Rich states face cuts in growth

PUBLISHED : Tuesday, 16 December, 1997, 12:00am
UPDATED : Tuesday, 16 December, 1997, 12:00am

The economic crisis gripping Southeast Asia could cut growth in the world's richest economies by up to 1 percentage point, the Organisation for Economic Co-operation and Development (OECD) said yesterday.

The body said the combined growth rate of its 29 member states could rise to 2.9 per cent, but said it had carried out a simulation exercise which showed the Asian crisis could knock nearly 1 percentage point off GDP growth next year.

It said the fall-out from the crisis could knock as much as 1.4 percentage points from Japan's economic growth, 0.7 percentage point from US growth and 0.8 percentage point from EU growth.

The report also sees strong EU growth with GDP rising 3 per cent in Germany and France in 1998 and 1999 with a 'steady, moderate tightening of monetary conditions'.

The OECD warned that the planned common interest rate under European economic and monetary union may cause problems for smaller countries, who despite healthy budgetary conditions might be forced to tighten fiscal policy.

It said interest rates in Europe's core economies were likely to rise to only 4.5 per cent, from the 3.3 per cent in the German repo rate.

The OECD said there was a 'somewhat uncomfortable degree of divergence in the cyclical positions of countries that might participate in EMU, notably between the three largest economies, where the expansion has been lagging, and most smaller countries that are at a more advanced stage of recovery'.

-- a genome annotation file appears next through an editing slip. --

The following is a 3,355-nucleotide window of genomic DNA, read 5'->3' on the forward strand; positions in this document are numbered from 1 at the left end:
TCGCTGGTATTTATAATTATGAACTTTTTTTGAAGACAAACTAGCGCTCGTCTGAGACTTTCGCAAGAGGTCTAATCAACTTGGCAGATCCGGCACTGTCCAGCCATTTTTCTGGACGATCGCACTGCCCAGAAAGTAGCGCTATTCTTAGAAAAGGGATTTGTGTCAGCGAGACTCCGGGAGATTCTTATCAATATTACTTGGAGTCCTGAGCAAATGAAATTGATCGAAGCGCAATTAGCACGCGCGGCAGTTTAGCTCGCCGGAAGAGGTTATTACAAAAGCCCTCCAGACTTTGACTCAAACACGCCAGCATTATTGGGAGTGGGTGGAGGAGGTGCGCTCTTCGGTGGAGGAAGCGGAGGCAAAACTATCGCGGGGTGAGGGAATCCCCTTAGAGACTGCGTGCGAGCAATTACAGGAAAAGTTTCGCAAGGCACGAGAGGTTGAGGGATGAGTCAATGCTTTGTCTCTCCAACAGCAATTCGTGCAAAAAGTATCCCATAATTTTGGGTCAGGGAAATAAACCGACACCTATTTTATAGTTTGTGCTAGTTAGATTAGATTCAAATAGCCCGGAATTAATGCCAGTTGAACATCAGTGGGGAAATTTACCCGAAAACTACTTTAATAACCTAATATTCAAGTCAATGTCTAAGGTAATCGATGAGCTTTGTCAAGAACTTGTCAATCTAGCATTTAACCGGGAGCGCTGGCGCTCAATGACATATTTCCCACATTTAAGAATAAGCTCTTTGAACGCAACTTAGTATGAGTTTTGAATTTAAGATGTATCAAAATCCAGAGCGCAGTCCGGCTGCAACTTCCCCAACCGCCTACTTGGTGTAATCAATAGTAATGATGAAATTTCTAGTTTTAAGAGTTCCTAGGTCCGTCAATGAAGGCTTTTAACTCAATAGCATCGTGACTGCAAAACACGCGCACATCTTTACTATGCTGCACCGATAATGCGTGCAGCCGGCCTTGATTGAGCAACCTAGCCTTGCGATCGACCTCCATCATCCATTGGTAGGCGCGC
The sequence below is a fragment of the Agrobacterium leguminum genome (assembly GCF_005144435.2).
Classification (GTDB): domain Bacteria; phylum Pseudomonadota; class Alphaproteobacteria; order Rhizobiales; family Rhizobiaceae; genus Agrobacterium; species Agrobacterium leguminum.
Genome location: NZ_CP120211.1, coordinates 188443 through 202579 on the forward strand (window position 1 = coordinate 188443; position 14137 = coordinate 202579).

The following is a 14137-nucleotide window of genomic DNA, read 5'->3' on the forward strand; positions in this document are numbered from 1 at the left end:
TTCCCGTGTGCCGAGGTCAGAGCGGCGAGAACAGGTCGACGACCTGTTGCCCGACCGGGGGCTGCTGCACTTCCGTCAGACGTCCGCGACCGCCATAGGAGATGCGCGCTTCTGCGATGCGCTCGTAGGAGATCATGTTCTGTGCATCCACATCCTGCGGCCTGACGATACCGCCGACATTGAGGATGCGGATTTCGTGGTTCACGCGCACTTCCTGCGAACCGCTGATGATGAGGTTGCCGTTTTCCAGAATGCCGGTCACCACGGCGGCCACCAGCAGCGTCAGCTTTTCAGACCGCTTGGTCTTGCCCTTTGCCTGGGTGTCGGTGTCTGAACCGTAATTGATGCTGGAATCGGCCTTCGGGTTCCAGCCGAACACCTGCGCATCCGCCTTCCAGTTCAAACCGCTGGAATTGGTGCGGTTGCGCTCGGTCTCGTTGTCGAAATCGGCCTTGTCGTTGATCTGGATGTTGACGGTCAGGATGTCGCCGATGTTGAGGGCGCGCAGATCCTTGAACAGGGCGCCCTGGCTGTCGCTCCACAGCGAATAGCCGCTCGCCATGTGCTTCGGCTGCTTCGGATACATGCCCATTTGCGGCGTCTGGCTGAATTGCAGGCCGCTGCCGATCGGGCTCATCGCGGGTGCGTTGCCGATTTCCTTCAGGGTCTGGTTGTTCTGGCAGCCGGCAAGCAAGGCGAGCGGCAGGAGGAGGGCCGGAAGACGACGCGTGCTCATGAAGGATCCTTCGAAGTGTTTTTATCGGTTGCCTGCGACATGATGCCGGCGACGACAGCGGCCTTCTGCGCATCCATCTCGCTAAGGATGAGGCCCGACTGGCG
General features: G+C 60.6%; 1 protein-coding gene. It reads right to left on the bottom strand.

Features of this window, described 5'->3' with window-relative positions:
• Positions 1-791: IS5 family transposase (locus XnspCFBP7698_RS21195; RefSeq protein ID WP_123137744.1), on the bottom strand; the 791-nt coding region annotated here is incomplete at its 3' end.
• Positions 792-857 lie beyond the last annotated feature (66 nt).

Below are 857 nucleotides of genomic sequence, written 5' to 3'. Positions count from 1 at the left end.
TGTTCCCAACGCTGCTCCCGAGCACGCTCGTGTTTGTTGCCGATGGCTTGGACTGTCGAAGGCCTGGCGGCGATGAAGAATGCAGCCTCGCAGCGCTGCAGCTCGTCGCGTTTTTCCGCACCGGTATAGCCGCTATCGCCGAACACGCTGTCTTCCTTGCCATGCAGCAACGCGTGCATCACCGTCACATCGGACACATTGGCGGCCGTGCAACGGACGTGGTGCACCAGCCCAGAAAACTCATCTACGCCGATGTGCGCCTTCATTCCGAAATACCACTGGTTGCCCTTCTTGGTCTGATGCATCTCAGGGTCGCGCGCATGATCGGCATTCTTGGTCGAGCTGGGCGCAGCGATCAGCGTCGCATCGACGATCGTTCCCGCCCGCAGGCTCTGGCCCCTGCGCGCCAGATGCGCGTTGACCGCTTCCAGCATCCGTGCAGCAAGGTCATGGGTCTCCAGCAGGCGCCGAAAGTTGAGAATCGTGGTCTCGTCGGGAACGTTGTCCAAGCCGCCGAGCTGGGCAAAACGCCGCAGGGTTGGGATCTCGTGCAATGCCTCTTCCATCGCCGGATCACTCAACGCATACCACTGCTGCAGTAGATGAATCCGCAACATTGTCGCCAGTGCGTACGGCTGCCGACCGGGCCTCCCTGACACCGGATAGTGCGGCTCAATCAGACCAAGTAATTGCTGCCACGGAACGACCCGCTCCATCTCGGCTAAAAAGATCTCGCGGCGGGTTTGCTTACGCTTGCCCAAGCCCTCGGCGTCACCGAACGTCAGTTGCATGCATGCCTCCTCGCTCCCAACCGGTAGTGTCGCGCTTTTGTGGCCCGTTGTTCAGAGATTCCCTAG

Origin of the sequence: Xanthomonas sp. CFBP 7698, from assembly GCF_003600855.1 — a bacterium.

'The common level to which short-term interest rates in countries of the prospective euro area will converge during the run-up to EMU may in some cases imply unwelcome adjustments and create political tensions,' the report said.

The OECD report warned that Japan's poorly performing economy had become unpredictable and was contracting due to poor domestic demand, financial sector problems and regional turmoil.

The OECD was more upbeat on South Korea, citing fundamental economic strengths, but warned its forecasts might prove optimistic in light of Seoul's more downbeat projections.

The OECD said Korea would see GDP growth ease to 5.5 per cent next year from 6.2 per cent this year, in contrast to government forecasts of about 3 per cent.

'There is a clear risk that financial problems which have become more pronounced since the projections were finalised will lead to weaker domestic demand, higher inflation and a stronger current external balance than projected,' the OECD said.

It said poor Asian demand would hurt South Korean exports.